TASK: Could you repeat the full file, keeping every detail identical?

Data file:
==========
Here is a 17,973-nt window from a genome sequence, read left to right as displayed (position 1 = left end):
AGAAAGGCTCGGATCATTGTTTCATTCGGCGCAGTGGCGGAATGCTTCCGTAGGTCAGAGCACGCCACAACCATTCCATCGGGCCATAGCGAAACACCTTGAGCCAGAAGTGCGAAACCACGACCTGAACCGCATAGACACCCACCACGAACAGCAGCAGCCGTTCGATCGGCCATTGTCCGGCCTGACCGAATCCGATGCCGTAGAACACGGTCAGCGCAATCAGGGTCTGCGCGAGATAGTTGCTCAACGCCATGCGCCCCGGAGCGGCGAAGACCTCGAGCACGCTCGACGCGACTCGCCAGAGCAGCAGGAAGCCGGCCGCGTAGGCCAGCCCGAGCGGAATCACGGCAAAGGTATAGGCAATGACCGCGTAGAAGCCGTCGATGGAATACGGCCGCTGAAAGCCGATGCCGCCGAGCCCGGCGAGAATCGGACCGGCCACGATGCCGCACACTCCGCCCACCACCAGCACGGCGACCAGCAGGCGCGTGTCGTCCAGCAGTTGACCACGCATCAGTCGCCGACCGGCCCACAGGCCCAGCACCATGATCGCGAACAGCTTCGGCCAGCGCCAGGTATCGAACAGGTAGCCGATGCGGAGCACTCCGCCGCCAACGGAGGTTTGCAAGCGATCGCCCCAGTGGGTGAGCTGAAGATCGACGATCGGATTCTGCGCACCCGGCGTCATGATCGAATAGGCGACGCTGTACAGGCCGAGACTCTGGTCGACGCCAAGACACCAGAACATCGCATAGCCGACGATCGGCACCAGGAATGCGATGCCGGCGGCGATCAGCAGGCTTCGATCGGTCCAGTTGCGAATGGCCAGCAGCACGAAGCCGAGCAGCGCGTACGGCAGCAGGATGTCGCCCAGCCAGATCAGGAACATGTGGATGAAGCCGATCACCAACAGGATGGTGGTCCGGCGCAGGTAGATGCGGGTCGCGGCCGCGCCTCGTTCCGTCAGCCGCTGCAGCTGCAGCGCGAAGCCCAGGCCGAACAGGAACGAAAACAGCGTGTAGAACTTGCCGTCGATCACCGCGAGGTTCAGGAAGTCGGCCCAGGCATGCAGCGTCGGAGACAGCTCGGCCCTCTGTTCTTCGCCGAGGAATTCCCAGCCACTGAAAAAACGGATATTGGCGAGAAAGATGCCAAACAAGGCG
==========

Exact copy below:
Here is a 17,973-nt window from a genome sequence, read left to right as displayed (position 1 = left end):
AGAAAGGCTCGGATCATTGTTTCATTCGGCGCAGTGGCGGAATGCTTCCGTAGGTCAGAGCACGCCACAACCATTCCATCGGGCCATAGCGAAACACCTTGAGCCAGAAGTGCGAAACCACGACCTGAACCGCATAGACACCCACCACGAACAGCAGCAGCCGTTCGATCGGCCATTGTCCGGCCTGACCGAATCCGATGCCGTAGAACACGGTCAGCGCAATCAGGGTCTGCGCGAGATAGTTGCTCAACGCCATGCGCCCCGGAGCGGCGAAGACCTCGAGCACGCTCGACGCGACTCGCCAGAGCAGCAGGAAGCCGGCCGCGTAGGCCAGCCCGAGCGGAATCACGGCAAAGGTATAGGCAATGACCGCGTAGAAGCCGTCGATGGAATACGGCCGCTGAAAGCCGATGCCGCCGAGCCCGGCGAGAATCGGACCGGCCACGATGCCGCACACTCCGCCCACCACCAGCACGGCGACCAGCAGGCGCGTGTCGTCCAGCAGTTGACCACGCATCAGTCGCCGACCGGCCCACAGGCCCAGCACCATGATCGCGAACAGCTTCGGCCAGCGCCAGGTATCGAACAGGTAGCCGATGCGGAGCACTCCGCCGCCAACGGAGGTTTGCAAGCGATCGCCCCAGTGGGTGAGCTGAAGATCGACGATCGGATTCTGCGCACCCGGCGTCATGATCGAATAGGCGACGCTGTACAGGCCGAGACTCTGGTCGACGCCAAGACACCAGAACATCGCATAGCCGACGATCGGCACCAGGAATGCGATGCCGGCGGCGATCAGCAGGCTTCGATCGGTCCAGTTGCGAATGGCCAGCAGCACGAAGCCGAGCAGCGCGTACGGCAGCAGGATGTCGCCCAGCCAGATCAGGAACATGTGGATGAAGCCGATCACCAACAGGATGGTGGTCCGGCGCAGGTAGATGCGGGTCGCGGCCGCGCCTCGTTCCGTCAGCCGCTGCAGCTGCAGCGCGAAGCCCAGGCCGAACAGGAACGAAAACAGCGTGTAGAACTTGCCGTCGATCACCGCGAGGTTCAGGAAGTCGGCCCAGGCATGCAGCGTCGGAGACAGCTCGGCCCTCTGTTCTTCGCCGAGGAATTCCCAGCCACTGAAAAAACGGATATTGGCGAGAAAGATGCCAAACAAGGCG